March 14, 2007

Grapplers Ready for NCAAs

Print More

Bags are packed, tray tables have been stowed and all seats have been returned to their full and upright positions as the wrestling team makes its way to Auburn Hills, Mich., for the start of the Division I NCAA wrestling nationals which are set to commence tomorrow morning at 11:00 a.m. After six months of dual matches and grueling practices, the countdown clock inside the Friedman Wrestling Center will tick down to zero, thus signaling the start of wrestling’s most prestigious collegiate tournament.

While most of the preparation each Cornell wrestler has endured over the past week has been strategically mental, there still isn’t anything lost on the importance of being physically prepared. After wrestling through a season full of injuries and sickness, all eight Red wrestlers making their way to nationals know what it means to be physically ready. As is reiterated throughout the season, every match during the regular season is just practice for nationals.

“You do all the physical work all season long,” said assistant coach Cory Cooperman. “After six months of drilling and technique, all these kids could not wrestle at all the week leading up to the tournament and still be more than prepared for nationals. Everything is about keeping them happy and making them feel in control. They could be sore and wrestle fine. They’ve all been wrestling since they’ve been six, so at this point, we don’t worry about them forgetting how to wrestle.”

Instead of drilling, a new focus preparing each wrestler’s body for the rigors of wrestling’s only full-scale three-day tournament have been taking shape. Just before the weekend, wrestlers had been simulating a three-day tournament by routinely coming into the Friedman Wrestling Center at 9:00 a.m. in order to ready for the proponent of wrestling early in the morning — something the body of a college student isn’t normally prepared for.

“The coaching staff really does a great job of simulating a tournament,” said sophomore Josh Arnone, who will be competing at 184 pounds. “They want us fresh and I put 100 percent trust in all our coaches to have us prepared. All of them have been there before and all know how to win. If it’s early in the morning, you have to be ready for it.”

While wrestlers file in and out of Friedman throughout the day, one thing that doesn’t disappear from their routine is that of weight training. Although the load might lessen, it’s still important that each wrestler get their reps in.

“We do still lift,” said head coach Rob Koll. “It’s a major part of our program. That’s one thing we don’t scale back on.”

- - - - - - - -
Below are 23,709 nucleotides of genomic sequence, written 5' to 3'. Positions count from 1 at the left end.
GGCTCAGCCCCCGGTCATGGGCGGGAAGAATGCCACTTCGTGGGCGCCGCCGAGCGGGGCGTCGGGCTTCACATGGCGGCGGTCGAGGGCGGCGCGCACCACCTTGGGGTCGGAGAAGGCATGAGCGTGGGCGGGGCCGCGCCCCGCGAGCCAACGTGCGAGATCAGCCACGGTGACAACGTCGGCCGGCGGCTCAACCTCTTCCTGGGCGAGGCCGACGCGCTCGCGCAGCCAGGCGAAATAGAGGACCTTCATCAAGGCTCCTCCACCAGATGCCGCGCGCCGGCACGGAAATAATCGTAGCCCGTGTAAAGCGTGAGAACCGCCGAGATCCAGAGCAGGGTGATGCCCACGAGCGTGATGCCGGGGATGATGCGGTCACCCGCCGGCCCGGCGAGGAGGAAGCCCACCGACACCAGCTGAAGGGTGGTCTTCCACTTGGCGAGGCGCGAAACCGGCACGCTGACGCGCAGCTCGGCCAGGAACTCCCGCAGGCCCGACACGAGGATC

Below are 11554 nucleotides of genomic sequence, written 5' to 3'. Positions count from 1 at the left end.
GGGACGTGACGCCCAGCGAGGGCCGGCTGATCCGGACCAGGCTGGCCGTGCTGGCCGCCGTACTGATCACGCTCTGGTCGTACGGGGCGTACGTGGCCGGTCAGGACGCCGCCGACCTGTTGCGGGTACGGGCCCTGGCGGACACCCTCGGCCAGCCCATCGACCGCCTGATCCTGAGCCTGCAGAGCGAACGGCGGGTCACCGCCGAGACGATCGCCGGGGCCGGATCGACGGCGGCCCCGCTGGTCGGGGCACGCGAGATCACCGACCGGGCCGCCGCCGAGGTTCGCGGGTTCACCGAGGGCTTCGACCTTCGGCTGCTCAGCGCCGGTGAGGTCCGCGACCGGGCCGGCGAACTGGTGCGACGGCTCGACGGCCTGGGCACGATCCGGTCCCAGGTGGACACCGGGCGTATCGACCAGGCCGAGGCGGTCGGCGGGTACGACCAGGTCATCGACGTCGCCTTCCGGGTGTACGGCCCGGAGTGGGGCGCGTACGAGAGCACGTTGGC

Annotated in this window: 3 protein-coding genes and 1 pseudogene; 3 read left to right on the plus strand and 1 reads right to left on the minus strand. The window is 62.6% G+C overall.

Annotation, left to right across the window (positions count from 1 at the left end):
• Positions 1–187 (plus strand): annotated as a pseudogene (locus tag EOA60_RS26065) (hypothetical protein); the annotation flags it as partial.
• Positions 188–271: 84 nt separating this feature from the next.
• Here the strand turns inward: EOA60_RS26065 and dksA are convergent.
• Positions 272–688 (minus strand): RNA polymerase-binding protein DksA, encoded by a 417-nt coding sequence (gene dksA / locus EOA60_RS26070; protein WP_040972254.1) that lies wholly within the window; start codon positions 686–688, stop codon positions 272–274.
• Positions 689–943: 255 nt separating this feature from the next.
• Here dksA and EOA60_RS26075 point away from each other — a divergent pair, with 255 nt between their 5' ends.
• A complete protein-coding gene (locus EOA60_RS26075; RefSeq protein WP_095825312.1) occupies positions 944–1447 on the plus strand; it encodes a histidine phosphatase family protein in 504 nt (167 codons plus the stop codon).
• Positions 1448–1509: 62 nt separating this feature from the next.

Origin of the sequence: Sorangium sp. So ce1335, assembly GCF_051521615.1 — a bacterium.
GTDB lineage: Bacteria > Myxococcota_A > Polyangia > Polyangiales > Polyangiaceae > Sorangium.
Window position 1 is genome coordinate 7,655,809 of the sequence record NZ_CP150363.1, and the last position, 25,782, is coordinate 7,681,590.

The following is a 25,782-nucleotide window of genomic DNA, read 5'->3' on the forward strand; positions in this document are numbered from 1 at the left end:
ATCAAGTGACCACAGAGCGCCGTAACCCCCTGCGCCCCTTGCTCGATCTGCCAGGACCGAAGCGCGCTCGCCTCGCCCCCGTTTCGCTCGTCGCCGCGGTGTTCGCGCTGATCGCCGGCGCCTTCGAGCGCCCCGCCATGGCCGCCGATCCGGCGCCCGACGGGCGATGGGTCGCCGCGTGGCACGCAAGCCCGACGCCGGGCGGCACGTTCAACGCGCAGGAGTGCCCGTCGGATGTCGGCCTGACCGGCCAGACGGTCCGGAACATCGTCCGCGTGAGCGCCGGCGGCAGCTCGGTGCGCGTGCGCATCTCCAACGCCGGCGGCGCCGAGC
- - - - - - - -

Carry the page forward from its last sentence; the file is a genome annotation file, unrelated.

Given that each wrestler feels fresh and ready to go, the most physical challenge that lies ahead for each of them before they take to the mat is that of making weight. Although most wrestlers have controlled their bodies by this point in the season, the dreaded morning weigh-in can still be a cause for concern, especially on the tournament’s first day where there is no weight allowance.

“Cutting weight is still a huge issue,” Cooperman said. “It’s really more in the first two days of the national tournament than the last. Your body always tries to catch up after wrestling a lot during the first two days. The first day is tough, the second day isn’t as bad and then the third day is always the easiest [to make weight]. At that point, you literally want to get on the scale as soon as possible because you know you’re wrestling for a title or for a certain place among wrestling’s best.”

While Cornell anticipates another top-5 finish, physical talent will only take them so far. On wrestling’s biggest stage, what counts is that physical talent is coupled with unlimited desire. Cornell hopes to continue the tradition of seasons past, peaking at the end of year when the matches count most. While most of the country again seems to be overlooking the East’s most dangerous team, don’t be surprised to see the Red pushing the pace as usual.

“At this tournament anybody can get beat at any time,” said assistant coach Tyler Baier ’05. “You know at this tournament that you’re going to run into somebody that has nothing to lose. If you wrestle defensive and you’re not looking to make things happen, then it’s usually too late to make adjustments. Before you know it, your season is over.”